Monday, August 08, 2005
Practical Play + Analysis
Being a little bit adrift right now since I still dont have a focused chess-improvement plan, I have taken to analyzing my games. Particularly games that I lost or drew. Sometimes even if I win, if the game was interesting enough, I analyze it. But mostly I concentrate on games I lost because I'm really interested in trying to understand why I lose games.

What I saw was dreadfull. The positions I go into time and again, are a positional player's worst nightmare. I continously give outposts, concede open files, swap my good bishop for an opponents bad bishop, go into pawn endgames without me having pawns, etc. I win only when my opponents fall for my tactics. But 1850 players above doesnt fall for them so much, that my structural deficiencies starts to tell sooner or later. Its no wonder I lose against U2000 opponents, and its a wonder how I win at all. You must have a bad hair day or something to lose to me.

You know, I have studied whole books on positional play and always assumed that I was putting what I learned into practice. But this is entirely false. Reading something from a book, and applying it are two separate things. Analysis revealed just how pathetic my positional sense is. But the good news is, since doing game analysis, I have remembered my blunders, and is starting to see positions more deeply. What I learned from my games has really emphasized and complemented what I read from my books. I lost count on the number of "so that's what the book was talking about" moment I had.

One more thing is - analysis is more powerfull when done with a higher rated opponent. Lately, a couple of 2000+ players had been picking on me =>, and had been accepting my seeks. I havent won against one of them, so I am really hesitant to play against someone of that rating. But when they started analysing with me after the game, the experience became far more palatable. They would recommend certain moves on certain positions, and analysis reveals the moves to be the correct ones(and crafty tends to agree with them too). The thing is, I actually considered those moves but considered it second best. Clearly my level of judgement is lacking, but from conversations with them, at least I am starting to understand now why they do what they do.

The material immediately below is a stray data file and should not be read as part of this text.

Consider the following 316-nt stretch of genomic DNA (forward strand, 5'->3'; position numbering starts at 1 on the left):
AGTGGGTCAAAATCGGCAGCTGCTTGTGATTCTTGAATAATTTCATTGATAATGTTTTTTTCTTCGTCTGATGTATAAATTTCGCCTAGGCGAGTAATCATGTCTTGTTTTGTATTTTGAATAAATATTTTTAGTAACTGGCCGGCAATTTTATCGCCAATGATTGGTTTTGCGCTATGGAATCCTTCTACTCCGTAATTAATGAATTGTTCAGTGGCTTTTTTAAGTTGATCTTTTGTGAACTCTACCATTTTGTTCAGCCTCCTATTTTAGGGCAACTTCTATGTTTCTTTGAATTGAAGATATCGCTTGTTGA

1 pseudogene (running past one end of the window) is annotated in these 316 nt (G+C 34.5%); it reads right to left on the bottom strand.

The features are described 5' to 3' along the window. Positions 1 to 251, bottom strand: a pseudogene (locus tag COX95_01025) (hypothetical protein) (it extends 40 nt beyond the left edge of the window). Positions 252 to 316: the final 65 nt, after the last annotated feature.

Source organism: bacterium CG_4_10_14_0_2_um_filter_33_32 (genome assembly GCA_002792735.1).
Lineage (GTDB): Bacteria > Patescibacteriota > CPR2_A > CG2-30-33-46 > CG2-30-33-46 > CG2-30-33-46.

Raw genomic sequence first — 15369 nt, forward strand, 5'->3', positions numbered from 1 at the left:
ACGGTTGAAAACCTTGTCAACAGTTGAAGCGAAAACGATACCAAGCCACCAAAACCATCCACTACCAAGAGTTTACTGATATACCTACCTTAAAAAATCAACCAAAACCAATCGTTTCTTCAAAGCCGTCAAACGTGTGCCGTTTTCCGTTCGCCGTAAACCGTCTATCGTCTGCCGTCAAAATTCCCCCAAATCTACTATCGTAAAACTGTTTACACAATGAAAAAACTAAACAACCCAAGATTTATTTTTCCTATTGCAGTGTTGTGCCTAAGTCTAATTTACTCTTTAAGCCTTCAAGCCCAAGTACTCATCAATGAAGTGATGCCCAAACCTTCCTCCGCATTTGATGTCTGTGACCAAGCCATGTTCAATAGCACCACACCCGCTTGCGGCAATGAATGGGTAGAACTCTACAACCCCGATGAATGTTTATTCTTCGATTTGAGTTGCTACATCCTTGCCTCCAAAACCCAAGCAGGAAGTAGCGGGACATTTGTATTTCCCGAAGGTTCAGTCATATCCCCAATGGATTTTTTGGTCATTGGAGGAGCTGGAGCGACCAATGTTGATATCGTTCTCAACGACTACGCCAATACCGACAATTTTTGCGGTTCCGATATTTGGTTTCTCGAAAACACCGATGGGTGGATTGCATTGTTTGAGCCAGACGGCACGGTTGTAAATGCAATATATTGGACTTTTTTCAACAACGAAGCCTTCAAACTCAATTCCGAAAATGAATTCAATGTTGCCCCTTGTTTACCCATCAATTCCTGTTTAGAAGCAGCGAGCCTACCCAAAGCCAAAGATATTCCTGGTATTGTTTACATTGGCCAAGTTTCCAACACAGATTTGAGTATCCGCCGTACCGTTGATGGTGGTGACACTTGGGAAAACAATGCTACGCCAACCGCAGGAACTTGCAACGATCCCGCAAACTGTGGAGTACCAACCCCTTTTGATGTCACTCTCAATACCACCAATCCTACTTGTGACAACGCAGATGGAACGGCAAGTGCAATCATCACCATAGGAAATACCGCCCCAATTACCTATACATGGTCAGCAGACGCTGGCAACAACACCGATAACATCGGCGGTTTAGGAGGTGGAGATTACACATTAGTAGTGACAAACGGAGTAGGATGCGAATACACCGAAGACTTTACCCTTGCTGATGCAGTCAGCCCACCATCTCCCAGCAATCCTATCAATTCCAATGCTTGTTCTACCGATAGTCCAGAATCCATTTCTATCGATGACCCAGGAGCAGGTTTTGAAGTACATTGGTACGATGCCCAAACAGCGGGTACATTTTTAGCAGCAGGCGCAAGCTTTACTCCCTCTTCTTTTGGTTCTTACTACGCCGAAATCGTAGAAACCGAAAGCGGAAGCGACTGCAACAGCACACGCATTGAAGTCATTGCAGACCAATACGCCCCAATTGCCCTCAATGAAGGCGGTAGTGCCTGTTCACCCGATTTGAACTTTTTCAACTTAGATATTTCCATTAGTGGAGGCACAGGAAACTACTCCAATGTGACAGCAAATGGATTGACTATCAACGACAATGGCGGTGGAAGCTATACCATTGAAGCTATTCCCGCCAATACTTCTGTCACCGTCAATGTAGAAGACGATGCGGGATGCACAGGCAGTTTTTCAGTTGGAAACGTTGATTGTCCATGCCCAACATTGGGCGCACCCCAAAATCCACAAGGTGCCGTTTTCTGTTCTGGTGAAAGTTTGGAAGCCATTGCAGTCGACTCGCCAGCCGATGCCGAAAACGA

Now with regards to its effects - I certainly feel more knowledgable than before. But my rating hasnt improved yet. I'm still Mr. 1763 (Down from 1782 =<). I feel like a tactics puzzle right now. You know there is a solution, but you just cant find it. I mean, I know I should be better than this, but what is hindering me? What is the key move that will solve the problem and unlock the potential within? Look, this may sound sappy and cornball but, I really believe inside me is a far better player struggling to get out.

So comeon innerman, beat the living crap out of my outer person. Get out now!
posted by Nezha at 2:14 AM | Permalink |


  • At 1:53 PM, Blogger Blue Devil Knight

    Could it be you need a.....THINKING PROCESS, which I know you hate?

    I think it is probably possible for a thinking 'algorithm' to become habitual and automated, like Tempo's board scan, or Knight sight, so it doesn't actually feel like work.

    At my level of play, though, I HAVE to do blundercheck or I end up hanging my pieces. Those poor little pieces. They'd much rather be on Kasparov's side than Blue Devil's side....


  • At 6:55 PM, Blogger Nezha

    I already have a thinking process - the infamous kotov tree. But implementing it is really hard.. I always forget to think..

    btw, I read about our friend quandoman and his "spat" with DG. It provided me with a few minutes of entertainment. We need a lot more of this i think => - "To mix it up" as chessplayers say.